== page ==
Friday, February 3, 2017

Canon 5D Mark IV (Mark 4) and USB Follow Focus Devices

Canon DSLR cameras can have their focus controlled via the USB interface and the EOS Utility provided by Canon.  Devices were created by several manufacturers to simulate this interface via USB to control a Canon camera's focus, recording and other settings. Up until the 5D Mark IV the USB interface was the same and consisted of a USB 2.0 plug on the camera.

With the 5D Mark IV Canon has upgraded to USB 3.  I have confirmed that these devices do in fact work with the 5D Mark IV just as they have with the previous bodies.

USB Follow Focus devices include the Okii Follow Focus Okii Systems FC1 USB Focus Controller and the Manfrotto MVR911ECCN .  I was able to control the 5D MK IV with both of these devices.  For the Manfrotto you will need to buy one of these USB A to mini-B 5pin and one of these USB 2.0 A Female to A Female Coupler Adapter

While the 5D Mark IV has superb AF, being able to control it manually may still be desired as well as being able to start/stop video recording. These devices work great when attached to stabilization devices such as the Movi.

Saturday, May 9, 2015

Manfrotto Magic Arm 244 Disassembled

My Manfrotto Magic Arm 244N stopped working a few months back.  One of the ends would refuse to loosen when you loosened the knob. After two attempts, one of which involved taking the entire thing apart, I was able to fix it.  I had over-tightened the knob causing one of the 2 sections inside the arm to slide and push a hole right through the washer.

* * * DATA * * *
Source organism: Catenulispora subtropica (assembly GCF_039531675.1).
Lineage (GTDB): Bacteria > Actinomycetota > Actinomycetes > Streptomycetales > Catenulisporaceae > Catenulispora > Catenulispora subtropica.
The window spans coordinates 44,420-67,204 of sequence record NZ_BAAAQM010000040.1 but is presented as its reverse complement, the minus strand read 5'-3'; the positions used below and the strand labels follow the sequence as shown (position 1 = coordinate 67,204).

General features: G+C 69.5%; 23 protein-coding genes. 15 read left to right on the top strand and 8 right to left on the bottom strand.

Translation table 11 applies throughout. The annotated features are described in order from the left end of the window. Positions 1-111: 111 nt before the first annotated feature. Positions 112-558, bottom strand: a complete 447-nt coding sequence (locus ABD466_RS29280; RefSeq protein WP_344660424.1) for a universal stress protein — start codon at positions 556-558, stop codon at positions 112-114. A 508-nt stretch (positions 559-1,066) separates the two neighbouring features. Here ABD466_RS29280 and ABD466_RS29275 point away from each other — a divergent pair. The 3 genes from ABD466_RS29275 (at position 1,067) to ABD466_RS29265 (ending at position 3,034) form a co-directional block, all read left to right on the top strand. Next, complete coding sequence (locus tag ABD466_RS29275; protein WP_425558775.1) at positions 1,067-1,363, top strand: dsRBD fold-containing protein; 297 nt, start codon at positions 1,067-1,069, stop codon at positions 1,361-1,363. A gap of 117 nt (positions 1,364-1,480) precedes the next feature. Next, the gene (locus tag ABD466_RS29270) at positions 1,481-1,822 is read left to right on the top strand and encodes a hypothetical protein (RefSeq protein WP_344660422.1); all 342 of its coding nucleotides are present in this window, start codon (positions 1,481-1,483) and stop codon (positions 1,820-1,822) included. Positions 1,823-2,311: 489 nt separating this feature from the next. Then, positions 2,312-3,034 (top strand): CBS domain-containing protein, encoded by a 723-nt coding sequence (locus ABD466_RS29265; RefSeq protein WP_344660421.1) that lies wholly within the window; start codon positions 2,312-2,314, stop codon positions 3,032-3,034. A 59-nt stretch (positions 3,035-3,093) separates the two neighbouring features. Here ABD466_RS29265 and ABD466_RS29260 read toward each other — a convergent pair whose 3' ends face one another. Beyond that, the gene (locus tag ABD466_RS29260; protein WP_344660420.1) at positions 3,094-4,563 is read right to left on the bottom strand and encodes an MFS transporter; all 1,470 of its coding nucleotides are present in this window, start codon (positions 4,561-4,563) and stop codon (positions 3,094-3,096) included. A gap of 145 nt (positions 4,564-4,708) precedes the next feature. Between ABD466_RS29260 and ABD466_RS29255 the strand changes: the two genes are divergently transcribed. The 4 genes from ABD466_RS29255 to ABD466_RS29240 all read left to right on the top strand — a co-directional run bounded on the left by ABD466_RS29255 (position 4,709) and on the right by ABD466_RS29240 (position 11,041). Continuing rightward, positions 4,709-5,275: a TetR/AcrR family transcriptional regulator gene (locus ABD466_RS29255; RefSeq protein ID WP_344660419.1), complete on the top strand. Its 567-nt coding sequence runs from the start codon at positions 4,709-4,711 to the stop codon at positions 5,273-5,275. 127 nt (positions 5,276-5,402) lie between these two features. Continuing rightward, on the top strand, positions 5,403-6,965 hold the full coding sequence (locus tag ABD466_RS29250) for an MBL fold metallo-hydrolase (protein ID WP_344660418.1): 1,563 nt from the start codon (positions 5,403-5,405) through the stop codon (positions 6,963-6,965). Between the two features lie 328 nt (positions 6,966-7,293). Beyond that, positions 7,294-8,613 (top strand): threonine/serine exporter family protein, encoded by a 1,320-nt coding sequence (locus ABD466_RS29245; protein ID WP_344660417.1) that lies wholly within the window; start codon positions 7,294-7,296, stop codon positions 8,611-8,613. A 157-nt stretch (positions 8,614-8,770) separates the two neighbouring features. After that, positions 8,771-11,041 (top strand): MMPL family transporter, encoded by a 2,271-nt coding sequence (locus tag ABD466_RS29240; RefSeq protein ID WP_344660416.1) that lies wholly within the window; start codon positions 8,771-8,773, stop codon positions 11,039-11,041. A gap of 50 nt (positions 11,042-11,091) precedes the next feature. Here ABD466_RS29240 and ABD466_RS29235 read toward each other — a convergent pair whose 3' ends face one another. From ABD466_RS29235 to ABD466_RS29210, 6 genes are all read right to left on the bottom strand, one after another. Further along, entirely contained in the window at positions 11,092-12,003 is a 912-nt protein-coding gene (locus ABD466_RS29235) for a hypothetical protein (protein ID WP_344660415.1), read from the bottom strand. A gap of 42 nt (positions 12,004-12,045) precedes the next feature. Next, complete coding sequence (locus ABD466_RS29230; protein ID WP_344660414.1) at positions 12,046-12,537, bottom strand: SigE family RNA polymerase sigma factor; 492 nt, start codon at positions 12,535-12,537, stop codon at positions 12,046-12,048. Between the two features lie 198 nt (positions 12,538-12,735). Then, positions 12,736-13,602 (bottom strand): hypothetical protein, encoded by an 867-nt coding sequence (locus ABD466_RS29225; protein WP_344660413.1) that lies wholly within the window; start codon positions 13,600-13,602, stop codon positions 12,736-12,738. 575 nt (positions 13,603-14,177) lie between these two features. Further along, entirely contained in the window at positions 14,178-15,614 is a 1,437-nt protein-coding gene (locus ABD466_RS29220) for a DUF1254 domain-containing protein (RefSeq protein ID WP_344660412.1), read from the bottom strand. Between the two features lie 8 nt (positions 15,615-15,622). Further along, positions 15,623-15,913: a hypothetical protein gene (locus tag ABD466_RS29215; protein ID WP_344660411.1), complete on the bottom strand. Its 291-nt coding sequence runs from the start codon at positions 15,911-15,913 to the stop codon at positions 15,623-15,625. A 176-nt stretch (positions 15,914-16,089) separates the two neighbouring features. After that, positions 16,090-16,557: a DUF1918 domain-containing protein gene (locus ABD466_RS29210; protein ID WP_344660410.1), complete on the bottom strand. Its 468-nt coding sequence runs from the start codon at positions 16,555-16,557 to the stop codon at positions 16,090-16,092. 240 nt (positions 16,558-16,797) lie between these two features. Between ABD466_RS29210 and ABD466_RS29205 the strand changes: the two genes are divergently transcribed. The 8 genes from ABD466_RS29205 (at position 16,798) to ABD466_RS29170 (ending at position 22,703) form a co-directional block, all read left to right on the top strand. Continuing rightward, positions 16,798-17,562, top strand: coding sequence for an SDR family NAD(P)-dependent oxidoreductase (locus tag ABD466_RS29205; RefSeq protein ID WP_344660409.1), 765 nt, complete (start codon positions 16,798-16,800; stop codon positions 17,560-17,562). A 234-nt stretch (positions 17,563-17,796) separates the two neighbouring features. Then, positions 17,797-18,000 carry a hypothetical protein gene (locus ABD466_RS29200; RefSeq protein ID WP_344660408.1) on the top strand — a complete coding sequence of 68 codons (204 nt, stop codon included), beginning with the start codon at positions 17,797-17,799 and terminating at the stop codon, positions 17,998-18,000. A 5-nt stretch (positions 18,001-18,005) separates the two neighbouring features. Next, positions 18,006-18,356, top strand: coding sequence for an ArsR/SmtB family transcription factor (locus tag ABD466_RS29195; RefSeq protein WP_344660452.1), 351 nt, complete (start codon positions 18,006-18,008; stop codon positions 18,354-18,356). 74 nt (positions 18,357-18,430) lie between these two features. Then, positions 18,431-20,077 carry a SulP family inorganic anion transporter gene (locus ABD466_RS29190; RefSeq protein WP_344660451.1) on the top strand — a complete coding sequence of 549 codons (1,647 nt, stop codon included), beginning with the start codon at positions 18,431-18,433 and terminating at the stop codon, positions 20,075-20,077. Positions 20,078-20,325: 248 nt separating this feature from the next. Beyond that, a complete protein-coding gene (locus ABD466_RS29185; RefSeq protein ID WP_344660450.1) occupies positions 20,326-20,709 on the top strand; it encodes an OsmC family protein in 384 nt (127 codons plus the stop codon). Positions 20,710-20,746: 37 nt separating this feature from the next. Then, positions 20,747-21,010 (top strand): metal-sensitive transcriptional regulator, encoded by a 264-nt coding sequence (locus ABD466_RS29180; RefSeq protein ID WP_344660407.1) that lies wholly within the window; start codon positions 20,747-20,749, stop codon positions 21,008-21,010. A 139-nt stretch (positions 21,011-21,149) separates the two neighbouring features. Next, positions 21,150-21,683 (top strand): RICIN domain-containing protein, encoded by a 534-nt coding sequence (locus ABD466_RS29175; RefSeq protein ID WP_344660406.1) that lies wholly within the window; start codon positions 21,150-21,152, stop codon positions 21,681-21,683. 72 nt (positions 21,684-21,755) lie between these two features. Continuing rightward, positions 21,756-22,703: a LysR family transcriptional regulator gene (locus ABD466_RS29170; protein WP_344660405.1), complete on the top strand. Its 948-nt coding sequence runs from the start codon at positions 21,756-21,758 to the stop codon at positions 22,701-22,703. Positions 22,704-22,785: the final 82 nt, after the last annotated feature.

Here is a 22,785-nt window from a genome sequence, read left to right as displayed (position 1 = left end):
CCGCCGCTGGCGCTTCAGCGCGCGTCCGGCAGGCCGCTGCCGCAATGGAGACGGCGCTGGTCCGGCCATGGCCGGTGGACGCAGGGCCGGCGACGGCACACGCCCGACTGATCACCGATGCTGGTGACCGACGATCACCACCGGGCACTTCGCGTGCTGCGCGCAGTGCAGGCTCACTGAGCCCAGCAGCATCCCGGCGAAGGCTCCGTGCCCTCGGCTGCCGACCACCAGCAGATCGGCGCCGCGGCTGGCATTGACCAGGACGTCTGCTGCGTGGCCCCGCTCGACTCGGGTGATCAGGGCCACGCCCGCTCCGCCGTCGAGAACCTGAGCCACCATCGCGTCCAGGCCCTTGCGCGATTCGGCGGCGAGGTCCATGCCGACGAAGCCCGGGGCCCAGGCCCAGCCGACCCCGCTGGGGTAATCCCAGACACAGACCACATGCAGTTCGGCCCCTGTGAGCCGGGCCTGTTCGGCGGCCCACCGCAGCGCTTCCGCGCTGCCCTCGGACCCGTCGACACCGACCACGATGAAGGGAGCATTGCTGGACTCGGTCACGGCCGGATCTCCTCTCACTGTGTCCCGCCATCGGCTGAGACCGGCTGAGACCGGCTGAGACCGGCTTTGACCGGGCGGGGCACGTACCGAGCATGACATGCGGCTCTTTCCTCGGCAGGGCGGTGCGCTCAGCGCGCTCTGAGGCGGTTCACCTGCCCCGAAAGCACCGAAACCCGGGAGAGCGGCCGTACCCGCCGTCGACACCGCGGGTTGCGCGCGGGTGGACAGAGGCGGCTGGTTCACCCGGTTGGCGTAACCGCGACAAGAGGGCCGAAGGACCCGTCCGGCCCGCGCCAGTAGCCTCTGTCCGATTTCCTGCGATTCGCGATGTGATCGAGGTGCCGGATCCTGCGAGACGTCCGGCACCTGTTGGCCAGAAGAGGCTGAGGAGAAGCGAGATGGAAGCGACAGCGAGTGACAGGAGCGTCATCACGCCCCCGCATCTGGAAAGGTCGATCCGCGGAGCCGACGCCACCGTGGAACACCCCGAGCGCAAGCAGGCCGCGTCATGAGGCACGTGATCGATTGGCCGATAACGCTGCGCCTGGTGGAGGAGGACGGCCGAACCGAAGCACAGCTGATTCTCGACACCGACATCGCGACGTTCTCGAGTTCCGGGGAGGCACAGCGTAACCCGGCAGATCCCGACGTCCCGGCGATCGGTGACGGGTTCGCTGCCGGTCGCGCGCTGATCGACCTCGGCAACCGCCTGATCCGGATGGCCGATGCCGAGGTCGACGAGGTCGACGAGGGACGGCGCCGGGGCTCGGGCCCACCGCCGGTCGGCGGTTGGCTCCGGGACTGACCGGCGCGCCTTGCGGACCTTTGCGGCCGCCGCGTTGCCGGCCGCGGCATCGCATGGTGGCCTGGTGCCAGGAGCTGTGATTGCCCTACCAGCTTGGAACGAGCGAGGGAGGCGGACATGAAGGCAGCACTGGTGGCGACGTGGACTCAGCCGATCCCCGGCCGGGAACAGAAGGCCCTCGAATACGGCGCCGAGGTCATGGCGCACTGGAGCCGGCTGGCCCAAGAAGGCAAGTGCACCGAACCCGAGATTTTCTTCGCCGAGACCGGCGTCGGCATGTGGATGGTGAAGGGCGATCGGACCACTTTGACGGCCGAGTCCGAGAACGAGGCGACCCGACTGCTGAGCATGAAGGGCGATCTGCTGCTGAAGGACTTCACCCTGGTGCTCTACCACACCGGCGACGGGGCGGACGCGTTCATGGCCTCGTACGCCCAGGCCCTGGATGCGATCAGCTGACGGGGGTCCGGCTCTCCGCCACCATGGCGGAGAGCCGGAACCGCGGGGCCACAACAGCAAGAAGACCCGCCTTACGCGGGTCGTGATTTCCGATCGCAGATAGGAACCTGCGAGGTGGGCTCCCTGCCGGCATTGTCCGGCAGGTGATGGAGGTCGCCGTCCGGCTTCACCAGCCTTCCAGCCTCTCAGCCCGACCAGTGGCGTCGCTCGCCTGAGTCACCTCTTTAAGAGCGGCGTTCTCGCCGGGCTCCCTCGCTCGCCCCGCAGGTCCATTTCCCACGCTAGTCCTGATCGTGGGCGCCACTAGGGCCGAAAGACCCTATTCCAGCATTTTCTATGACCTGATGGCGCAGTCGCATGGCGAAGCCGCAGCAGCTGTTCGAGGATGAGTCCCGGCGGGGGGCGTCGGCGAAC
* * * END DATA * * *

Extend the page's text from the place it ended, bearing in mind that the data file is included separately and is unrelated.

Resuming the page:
Here is the arm completely disassembled laid out in order of how it would be reassembled.

Here is the washer that I pushed a new hole through. The smaller piece was wedged inside one of the two arm sections as you can see in the first photo.

Here it is reassembled with out the small hole piece. I might try to get Manfrotto to send me a new orange washer.

The metal piece that sits inside the knuckle has a indentation in it to hold the ball bearing. When you tighten the arm, you cause the bearing to move up out of the indentation putting pressure on the long pin and the piece at the end which puts pressure on the ball.  If the part in the nuckle doesn't go back out, then the arm will fail to work as it had for me.

Tuesday, April 28, 2015

Lightroom 6/Lightroom CC and AMD video cards

Lightroom 6/Lightroom CC (same thing) came out last week and has several nice features including performance.  Installing it at home on my machine running Windows 8.1 with AMD Radeon HD 6950 I was hoping to see how the new GPU performance would perform.  Unfortunately the GPU was failing to initialize properly.

After talking to a friend, who also had a much older AMD /ATI video card, I soon discovered that the 14.4 driver works just fine with Lightroom 6/CC but, the 14.9, 14.12 and beta do not.

If you want to use acceleration, and you do because its nice, you'll need to revert back to this older driver.

Why they release a product that only works with a year old video driver, I do not know.

Just to be clear the following DO NOT WORK.

But this one

does work.

Wednesday, January 11, 2012

3D Mic Pro, Zoom H4N and recording volume.

I have been learning to use the 3D Mic Pro, together with my Zoom H4N to record sound whenever I film.  I been learning how to properly set the volume level for the recorder in louder environments. Below is some of my findings when recording loud sources, or close to loud sources.

Scenario 1

The following set of audio files was recorded using my Zoom H4N and the 3D Mic Pro. The 4CH005M track was the built in audio recorder microphones. The 4CH005I track is the input from the 3D Mic. The 3D Mic was connected using the XLR inputs. The tracks were recorded simultaneously. The Zoom H4N mics were set to a recording level above 20. The 3D Mic recording level was set to 0.5